Lee Myung Bak’s Administration (2008–present)
Lee Myung Bak was elected on a conservative platform and inaugurated in February 2008. He promised to improve the economy and take a hard line against North Korea.
Although North Korea had welcomed two summit meetings, established a trade zone along its border with South Korea, and opened two tourist sites to South Koreans (first the Diamond Mountains on the east coast and later the old capital of Kaesong just north of the DMZ), it continued to provoke international concerns by exploding a nuclear device and launching missiles into the North Pacific.
Excursions to the Diamond Mountains, which had provided significant foreign exchange to North Korea, were suspended indefinitely when a woman in her early 50s wandered off the path and was shot and killed by a North Korean guard in July 2008. South Korea demanded on apology, but North Korea refused, saying its guard was only obeying standing orders.
One of the successes that Lee rode into the Blue House was his transformation of a section of Seoul by restoring a once-polluted stream into a showpiece of nature in the middle of the city. Initially opposed by taxi and bus drivers, once the stream was completed its beauty swept the population of Seoul off its feet.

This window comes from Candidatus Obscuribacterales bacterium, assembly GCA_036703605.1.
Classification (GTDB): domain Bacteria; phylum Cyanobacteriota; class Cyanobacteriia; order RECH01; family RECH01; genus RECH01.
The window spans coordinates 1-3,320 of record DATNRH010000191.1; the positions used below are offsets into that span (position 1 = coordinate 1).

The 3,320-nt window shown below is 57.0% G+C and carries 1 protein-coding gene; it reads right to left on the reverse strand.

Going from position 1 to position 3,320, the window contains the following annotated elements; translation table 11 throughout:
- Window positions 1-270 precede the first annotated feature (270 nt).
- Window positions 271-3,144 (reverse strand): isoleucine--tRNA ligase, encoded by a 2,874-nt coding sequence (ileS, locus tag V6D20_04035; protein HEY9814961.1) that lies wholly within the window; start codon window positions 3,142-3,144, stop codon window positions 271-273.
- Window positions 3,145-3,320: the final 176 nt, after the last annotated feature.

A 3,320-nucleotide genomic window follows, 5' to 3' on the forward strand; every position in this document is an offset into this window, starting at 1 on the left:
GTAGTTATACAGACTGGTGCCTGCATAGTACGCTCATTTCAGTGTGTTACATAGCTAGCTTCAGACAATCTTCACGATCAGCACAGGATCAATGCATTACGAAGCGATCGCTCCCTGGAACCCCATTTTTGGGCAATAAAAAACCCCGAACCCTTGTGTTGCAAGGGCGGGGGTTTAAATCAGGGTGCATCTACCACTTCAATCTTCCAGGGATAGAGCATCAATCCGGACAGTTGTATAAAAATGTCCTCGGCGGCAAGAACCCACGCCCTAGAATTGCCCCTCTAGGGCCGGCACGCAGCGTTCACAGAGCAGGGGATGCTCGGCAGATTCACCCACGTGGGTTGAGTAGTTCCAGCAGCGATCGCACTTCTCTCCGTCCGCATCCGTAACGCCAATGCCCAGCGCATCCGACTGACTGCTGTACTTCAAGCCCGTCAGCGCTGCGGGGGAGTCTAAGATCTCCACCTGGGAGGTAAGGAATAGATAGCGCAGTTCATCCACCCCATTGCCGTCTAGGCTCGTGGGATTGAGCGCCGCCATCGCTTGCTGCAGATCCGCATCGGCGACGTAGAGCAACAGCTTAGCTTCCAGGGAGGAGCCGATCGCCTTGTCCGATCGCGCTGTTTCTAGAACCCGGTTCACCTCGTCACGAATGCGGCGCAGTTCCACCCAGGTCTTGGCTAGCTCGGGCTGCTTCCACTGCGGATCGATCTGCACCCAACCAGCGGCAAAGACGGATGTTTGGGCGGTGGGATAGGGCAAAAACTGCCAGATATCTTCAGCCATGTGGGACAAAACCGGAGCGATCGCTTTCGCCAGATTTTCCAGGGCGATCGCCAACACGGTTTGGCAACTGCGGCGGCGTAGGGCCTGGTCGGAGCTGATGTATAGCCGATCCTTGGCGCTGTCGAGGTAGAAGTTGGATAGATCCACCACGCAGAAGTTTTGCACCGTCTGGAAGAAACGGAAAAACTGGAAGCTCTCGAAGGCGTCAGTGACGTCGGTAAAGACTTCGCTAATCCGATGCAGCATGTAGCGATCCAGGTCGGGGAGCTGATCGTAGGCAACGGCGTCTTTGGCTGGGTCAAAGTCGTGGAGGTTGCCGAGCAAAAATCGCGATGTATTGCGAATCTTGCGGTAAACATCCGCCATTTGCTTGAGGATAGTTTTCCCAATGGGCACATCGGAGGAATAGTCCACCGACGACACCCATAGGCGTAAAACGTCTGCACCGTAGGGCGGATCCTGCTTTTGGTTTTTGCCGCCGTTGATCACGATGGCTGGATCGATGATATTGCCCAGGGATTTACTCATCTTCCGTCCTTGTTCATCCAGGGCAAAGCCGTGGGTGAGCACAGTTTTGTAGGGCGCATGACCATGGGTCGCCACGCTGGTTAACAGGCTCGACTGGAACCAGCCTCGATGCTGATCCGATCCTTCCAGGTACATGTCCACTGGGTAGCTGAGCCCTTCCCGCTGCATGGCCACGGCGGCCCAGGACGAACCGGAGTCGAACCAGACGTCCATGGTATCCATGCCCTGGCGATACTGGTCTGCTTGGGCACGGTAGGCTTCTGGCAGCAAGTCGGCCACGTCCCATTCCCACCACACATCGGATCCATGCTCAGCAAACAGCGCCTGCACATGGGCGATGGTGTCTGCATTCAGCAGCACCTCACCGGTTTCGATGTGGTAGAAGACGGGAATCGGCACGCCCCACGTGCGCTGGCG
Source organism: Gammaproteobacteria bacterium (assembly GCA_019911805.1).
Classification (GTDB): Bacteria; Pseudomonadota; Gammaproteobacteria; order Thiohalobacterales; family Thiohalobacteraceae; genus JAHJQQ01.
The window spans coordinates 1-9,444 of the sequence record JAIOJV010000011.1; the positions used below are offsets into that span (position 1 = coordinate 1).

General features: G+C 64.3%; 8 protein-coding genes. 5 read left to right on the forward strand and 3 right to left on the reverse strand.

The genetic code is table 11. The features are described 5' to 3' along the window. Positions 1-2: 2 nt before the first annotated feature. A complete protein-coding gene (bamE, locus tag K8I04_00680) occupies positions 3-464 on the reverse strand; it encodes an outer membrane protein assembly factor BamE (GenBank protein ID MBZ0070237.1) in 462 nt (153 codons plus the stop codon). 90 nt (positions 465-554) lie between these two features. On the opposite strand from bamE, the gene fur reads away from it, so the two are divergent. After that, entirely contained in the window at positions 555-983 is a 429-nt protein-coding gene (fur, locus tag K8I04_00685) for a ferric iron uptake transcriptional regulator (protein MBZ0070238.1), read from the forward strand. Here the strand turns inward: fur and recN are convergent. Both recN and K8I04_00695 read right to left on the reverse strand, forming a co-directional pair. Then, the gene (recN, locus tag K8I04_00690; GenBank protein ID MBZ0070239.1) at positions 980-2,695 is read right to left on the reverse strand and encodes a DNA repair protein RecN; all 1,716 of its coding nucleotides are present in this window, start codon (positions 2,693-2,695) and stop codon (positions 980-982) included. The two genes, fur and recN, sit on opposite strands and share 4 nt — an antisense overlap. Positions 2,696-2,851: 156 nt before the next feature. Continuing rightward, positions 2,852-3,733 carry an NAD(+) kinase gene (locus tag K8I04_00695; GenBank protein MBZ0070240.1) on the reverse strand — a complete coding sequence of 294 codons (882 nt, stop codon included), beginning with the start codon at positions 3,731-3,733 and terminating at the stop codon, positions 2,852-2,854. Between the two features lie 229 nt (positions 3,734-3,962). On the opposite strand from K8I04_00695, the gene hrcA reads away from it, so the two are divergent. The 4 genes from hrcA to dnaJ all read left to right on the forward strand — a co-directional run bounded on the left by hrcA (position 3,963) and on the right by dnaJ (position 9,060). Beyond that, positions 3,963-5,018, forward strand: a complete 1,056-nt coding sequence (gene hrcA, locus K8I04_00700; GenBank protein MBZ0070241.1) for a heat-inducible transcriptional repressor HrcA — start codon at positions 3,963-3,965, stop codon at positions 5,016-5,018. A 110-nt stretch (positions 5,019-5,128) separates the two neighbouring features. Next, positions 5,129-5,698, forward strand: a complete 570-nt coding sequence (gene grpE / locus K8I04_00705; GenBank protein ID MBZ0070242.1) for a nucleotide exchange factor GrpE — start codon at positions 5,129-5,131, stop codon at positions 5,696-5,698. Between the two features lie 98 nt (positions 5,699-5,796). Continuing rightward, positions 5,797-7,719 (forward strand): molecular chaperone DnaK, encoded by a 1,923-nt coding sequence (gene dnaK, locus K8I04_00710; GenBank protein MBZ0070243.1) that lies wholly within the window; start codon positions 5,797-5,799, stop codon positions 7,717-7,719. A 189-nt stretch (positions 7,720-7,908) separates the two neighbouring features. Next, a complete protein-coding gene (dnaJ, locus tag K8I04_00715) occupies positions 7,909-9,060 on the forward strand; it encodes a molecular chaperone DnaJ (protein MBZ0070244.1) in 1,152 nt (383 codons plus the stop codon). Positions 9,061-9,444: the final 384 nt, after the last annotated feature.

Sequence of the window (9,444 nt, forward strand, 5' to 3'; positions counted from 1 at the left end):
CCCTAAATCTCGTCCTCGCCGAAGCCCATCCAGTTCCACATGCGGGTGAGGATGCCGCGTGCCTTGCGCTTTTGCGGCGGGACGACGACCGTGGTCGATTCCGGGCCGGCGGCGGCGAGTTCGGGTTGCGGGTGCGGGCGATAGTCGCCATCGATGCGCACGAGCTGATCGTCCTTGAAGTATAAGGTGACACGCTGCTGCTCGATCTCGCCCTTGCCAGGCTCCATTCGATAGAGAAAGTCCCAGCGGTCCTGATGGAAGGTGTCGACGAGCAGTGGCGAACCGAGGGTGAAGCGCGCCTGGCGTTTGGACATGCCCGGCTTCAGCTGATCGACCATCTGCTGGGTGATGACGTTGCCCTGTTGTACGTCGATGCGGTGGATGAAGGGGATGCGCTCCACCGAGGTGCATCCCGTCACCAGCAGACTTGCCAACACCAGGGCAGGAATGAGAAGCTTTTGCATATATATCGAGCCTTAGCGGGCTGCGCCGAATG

However, Lee’s administration thus far has been less successful. Once nicknamed the “bulldozer” because of his style of pushing his agenda through all opposition, as president Lee was no longer able to bulldoze his programs past the opposition. Hampered by the economic slowdown that spilled over from the U.S. recession in 2008–09, Lee has not been able to deliver on his promise of an economic recovery.
In early 2009 Lee vigorously pursued corruption charges against his predecessor, Roh Moo Hyun. Roh denied the charges at first, but then admitted to having taken money. On the eve of turning himself in for arrest, he requested to visit his home in the countryside.
While hiking up a small mountain overlooking his home, he plunged off a sharp precipice. The nation turned on President Lee for having pushed the investigation when the alleged bribery was relatively small. By mid-2009 Lee’s approval ratings had fallen very low.